Bucky, himself, also has a knack for sales. He works hard to maintain relationships with his customers, many of whom have been with him since he worked for Greyhound. “I make a lot of appointments to see people and I do a lot of lunches. You’ve got to target hotels and corporations. I know which ones use limousines and I don’t waste a lot of time. I also play golf with customers and I’m there at their beck and call. How can they not give me their business?” he asks rhetorically.
One area of business that Bucky has helped to create in Honolulu is the concept of upgrading transportation arrangements for return visitors. “We have a lot of return visitors here,” he explains, “and I believe that when a person returns to Hawaii they should have things a little nicer than on their previous trip. They should be upgraded and pampered a little more. But I had to sell that idea to travel agents and tour operators on the mainland. I did a lot of marketing along with some of my colleagues on the mainland. We offer an airport transfer and a lei greeting at a package price and it has worked out very well. Travel agents now upgrade about a quarter of the people who come here and it has turned out much better than I expected.”
Other ideas have not worked out as well … such as sister operation on the island of Maui that Bucky ran for five years before deciding to close down last year. “We had six cars there,” he says, “some formals and some stretches. We worked with several of the better hotels there.
Another disappointment was a shared-ride program where limousines were filled with passengers for airport transfers and island tours. “I found I couldn’t operate a $5 a seat kind of thing. Plus, we found that constant operation like that would have ruined our cars.” Bucky also tried a shared-ride van concept that he eventually gave up. “I don’t have a van mentality,” he says. “I’m more into a chauffeured type of limousine business.”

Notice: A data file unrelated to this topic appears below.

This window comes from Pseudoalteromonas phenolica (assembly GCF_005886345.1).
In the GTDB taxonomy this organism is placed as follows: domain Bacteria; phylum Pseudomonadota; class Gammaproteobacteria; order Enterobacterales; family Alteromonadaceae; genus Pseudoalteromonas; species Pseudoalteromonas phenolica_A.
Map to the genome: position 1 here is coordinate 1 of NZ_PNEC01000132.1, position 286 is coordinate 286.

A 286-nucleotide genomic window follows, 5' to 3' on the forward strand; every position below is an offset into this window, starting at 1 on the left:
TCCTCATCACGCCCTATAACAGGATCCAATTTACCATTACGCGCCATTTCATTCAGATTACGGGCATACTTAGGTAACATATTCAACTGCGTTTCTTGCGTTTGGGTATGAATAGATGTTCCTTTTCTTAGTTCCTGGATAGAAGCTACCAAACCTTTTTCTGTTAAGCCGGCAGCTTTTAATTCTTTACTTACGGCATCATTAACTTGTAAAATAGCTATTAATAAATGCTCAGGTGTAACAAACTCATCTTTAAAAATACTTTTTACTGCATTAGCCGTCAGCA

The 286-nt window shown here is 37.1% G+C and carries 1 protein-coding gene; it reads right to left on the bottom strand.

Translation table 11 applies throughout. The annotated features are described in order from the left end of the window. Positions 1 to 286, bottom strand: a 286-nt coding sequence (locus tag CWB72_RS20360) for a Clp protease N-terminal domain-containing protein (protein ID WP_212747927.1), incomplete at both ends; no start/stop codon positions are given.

In most respects, however, Elite’s successes have outdistanced Bucky’s original expectations. And if Honolulu finally completes the new convention facility which is expected to open in the not-too-distant future, Bucky expects business to rise dramatically. Also, an airline recently called to say they were setting up a concierge service and to inquire whether Elite could handle its VIP transportation.
“It all comes down to providing dependable service,” Bucky maintains. “I’ll give you an example. A friend of mine owns a charter boat and he recently called me and said, ‘I need two limousines to pick up some VIPs at the Royal Hawaiian and bring them to my boat.’ I said I was very sorry but I was booked solid. He said, ‘You’ve got to help me because these people bring a lot of business to my boat.’ I said I was very sorry but he would have to call someone else. I called him afterward to see how it went and he said, ‘Bucky, I lost the account.’ I said, ‘You’ve got to be kidding,’ and he said, ‘I went to these taxi operators who run limousines and, believe it or not, one limousine with six people never showed up. I still don’t know what happened to those six people.’ That’s not how you succeed in this business.”
Given the current state of the market in Honolulu, Bucky hopes to grow at a rate of about 20% this year. Should the U.S. economy get soft, Bucky feels that Hawaii’s tourist-based business should be one of the last areas to feel a pinch. “There is an expression that the rich always travel,” says Bucky. “I haven’t seen any cutback in luxury or corporate travel here yet. Hopefully we won’t.”
Presenters Ken Carter, Derek Maxwell, and Rick Versace Jr. will explain how technology can streamline operations.